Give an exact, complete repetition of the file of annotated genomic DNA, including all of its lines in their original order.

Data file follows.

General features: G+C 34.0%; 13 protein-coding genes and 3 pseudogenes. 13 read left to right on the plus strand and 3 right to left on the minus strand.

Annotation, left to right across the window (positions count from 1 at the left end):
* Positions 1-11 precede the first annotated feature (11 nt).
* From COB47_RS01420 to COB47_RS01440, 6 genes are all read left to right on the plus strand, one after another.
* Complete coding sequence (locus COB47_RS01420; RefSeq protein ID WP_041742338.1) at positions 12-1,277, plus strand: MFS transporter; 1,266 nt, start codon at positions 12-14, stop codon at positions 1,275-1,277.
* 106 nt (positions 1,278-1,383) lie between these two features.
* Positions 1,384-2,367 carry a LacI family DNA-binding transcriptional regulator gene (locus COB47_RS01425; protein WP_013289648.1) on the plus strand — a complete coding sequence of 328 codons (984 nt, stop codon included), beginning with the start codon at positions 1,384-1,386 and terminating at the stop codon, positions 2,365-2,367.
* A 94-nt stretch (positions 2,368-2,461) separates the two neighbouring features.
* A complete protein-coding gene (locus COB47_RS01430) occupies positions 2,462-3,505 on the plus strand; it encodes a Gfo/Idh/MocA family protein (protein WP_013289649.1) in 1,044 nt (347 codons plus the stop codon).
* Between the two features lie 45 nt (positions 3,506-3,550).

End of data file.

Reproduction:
General features: G+C 34.0%; 13 protein-coding genes and 3 pseudogenes. 13 read left to right on the plus strand and 3 right to left on the minus strand.

Annotation, left to right across the window (positions count from 1 at the left end):
* Positions 1-11 precede the first annotated feature (11 nt).
* From COB47_RS01420 to COB47_RS01440, 6 genes are all read left to right on the plus strand, one after another.
* Complete coding sequence (locus COB47_RS01420; RefSeq protein ID WP_041742338.1) at positions 12-1,277, plus strand: MFS transporter; 1,266 nt, start codon at positions 12-14, stop codon at positions 1,275-1,277.
* 106 nt (positions 1,278-1,383) lie between these two features.
* Positions 1,384-2,367 carry a LacI family DNA-binding transcriptional regulator gene (locus COB47_RS01425; protein WP_013289648.1) on the plus strand — a complete coding sequence of 328 codons (984 nt, stop codon included), beginning with the start codon at positions 1,384-1,386 and terminating at the stop codon, positions 2,365-2,367.
* A 94-nt stretch (positions 2,368-2,461) separates the two neighbouring features.
* A complete protein-coding gene (locus COB47_RS01430) occupies positions 2,462-3,505 on the plus strand; it encodes a Gfo/Idh/MocA family protein (protein WP_013289649.1) in 1,044 nt (347 codons plus the stop codon).
* Between the two features lie 45 nt (positions 3,506-3,550).